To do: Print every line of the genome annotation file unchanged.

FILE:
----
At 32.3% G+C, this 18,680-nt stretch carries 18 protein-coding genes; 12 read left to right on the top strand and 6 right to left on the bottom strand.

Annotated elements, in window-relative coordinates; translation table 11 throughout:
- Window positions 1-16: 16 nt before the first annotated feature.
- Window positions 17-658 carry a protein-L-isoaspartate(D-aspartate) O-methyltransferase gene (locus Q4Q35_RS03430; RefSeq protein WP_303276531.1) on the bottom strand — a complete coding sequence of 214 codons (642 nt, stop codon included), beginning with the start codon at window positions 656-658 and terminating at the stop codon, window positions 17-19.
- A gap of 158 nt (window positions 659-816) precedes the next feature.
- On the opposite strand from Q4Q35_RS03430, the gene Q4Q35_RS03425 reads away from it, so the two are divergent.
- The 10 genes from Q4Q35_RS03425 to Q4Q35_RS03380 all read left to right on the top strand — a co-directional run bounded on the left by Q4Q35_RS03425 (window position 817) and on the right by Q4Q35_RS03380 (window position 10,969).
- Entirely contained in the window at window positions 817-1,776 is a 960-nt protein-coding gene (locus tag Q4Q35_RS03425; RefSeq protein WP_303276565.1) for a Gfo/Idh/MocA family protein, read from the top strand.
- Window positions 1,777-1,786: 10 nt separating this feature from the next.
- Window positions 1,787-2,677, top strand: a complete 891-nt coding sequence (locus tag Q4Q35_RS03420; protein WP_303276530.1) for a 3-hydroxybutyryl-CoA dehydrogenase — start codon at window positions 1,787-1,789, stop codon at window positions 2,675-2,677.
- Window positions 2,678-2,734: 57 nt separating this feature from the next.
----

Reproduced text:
At 32.3% G+C, this 18,680-nt stretch carries 18 protein-coding genes; 12 read left to right on the top strand and 6 right to left on the bottom strand.

Annotated elements, in window-relative coordinates; translation table 11 throughout:
- Window positions 1-16: 16 nt before the first annotated feature.
- Window positions 17-658 carry a protein-L-isoaspartate(D-aspartate) O-methyltransferase gene (locus Q4Q35_RS03430; RefSeq protein WP_303276531.1) on the bottom strand — a complete coding sequence of 214 codons (642 nt, stop codon included), beginning with the start codon at window positions 656-658 and terminating at the stop codon, window positions 17-19.
- A gap of 158 nt (window positions 659-816) precedes the next feature.
- On the opposite strand from Q4Q35_RS03430, the gene Q4Q35_RS03425 reads away from it, so the two are divergent.
- The 10 genes from Q4Q35_RS03425 to Q4Q35_RS03380 all read left to right on the top strand — a co-directional run bounded on the left by Q4Q35_RS03425 (window position 817) and on the right by Q4Q35_RS03380 (window position 10,969).
- Entirely contained in the window at window positions 817-1,776 is a 960-nt protein-coding gene (locus tag Q4Q35_RS03425; RefSeq protein WP_303276565.1) for a Gfo/Idh/MocA family protein, read from the top strand.
- Window positions 1,777-1,786: 10 nt separating this feature from the next.
- Window positions 1,787-2,677, top strand: a complete 891-nt coding sequence (locus tag Q4Q35_RS03420; protein WP_303276530.1) for a 3-hydroxybutyryl-CoA dehydrogenase — start codon at window positions 1,787-1,789, stop codon at window positions 2,675-2,677.
- Window positions 2,678-2,734: 57 nt separating this feature from the next.